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Continued: Minnesota's boom-bust rain cycle has left greenery in dire need of watering

  • Article by: JEFF STRICKLER , Star Tribune
  • Last update: September 10, 2013 - 2:54 PM

While people remember to tend to young trees, it’s just as important to water mature trees during drought conditions, he said.

“A tree is a huge water-pumping system,” he said. It absorbs water through its root system — which tends to be the same size as the its crown — and sends it to the leaves, where it’s released into the air via evaporation. “On a hot, windy day, a tree can go through hundreds of gallons of water,” he said.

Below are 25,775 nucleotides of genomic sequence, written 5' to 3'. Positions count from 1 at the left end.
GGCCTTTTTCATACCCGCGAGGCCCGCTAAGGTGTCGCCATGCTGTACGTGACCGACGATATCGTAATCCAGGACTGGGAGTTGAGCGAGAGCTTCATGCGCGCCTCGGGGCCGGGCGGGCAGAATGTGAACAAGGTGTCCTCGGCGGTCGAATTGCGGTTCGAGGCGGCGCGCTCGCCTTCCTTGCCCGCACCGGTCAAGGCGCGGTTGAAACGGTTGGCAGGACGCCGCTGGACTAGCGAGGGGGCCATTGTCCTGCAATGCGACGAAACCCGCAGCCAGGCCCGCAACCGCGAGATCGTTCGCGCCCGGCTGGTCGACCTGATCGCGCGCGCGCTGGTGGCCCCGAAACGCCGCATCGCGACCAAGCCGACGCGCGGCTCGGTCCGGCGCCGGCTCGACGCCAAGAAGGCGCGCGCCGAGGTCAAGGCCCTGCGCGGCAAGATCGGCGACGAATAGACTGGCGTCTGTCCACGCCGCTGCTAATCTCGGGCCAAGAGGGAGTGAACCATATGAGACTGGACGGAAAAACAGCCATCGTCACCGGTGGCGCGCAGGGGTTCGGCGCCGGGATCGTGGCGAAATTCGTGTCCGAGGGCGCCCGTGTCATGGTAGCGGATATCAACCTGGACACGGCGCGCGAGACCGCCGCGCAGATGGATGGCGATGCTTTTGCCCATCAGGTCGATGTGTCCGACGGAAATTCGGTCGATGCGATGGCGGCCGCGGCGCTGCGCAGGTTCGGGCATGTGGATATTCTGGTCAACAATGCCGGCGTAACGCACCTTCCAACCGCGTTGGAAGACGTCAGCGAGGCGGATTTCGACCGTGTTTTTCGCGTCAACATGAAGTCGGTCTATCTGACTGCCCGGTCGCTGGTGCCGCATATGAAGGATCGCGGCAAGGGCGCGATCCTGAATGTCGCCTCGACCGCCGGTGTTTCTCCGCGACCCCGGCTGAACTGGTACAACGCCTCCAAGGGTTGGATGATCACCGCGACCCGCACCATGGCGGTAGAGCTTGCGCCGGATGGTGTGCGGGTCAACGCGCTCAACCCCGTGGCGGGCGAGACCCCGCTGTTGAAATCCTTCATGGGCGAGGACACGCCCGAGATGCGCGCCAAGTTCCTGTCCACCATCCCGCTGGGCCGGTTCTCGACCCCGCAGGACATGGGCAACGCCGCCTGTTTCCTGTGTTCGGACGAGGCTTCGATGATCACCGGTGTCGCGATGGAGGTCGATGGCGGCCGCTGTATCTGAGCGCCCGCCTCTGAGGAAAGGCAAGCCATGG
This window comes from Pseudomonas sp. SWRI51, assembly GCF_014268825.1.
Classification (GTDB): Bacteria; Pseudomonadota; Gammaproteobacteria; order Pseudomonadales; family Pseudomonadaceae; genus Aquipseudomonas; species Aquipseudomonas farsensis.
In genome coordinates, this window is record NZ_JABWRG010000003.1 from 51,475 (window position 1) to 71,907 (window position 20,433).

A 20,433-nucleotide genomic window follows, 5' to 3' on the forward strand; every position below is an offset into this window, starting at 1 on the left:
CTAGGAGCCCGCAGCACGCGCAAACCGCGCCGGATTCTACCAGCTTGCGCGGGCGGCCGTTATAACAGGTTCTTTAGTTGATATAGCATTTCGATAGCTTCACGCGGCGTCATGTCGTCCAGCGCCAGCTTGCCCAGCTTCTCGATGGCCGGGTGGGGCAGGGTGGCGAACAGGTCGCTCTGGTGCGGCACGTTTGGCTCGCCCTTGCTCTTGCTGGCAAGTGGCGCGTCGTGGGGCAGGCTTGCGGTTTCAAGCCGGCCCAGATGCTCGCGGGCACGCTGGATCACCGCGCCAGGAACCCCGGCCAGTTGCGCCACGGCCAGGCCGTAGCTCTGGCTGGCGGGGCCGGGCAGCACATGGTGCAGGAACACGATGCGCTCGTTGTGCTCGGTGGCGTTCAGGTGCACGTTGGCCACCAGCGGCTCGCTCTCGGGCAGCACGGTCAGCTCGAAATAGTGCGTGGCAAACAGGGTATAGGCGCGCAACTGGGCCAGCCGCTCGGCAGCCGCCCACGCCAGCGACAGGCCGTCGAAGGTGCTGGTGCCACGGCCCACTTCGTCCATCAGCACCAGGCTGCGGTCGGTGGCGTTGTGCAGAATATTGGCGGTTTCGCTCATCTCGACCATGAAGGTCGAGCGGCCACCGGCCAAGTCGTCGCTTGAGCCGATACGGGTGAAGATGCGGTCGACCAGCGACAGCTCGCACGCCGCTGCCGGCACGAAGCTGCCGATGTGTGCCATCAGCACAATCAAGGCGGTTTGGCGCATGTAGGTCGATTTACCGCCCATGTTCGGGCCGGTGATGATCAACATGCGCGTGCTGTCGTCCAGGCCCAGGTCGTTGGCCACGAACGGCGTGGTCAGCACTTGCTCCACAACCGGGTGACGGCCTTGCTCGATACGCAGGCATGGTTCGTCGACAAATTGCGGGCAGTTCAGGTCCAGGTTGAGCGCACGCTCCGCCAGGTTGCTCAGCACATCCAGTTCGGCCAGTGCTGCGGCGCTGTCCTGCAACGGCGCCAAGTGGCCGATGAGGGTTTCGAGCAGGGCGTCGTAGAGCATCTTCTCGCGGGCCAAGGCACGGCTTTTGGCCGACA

Many people like to put a fall application of fertilizer on their lawns, which will help it grow in thicker in the spring, preventing weeds. But reconsider it this year if your lawn is stressed, Brown said.

“If the lawn is healthy, it definitely pays benefits,” she said. “But if it’s dry and crispy, don’t do it.”

The experts also agree on the need to monitor the weather and adjust accordingly — always good advice but particularly relevant this year.

“This has been such a bizarre summer that I don’t know what to expect next,” Brown said.

 

Jeff Strickler • 612-673-7392

 

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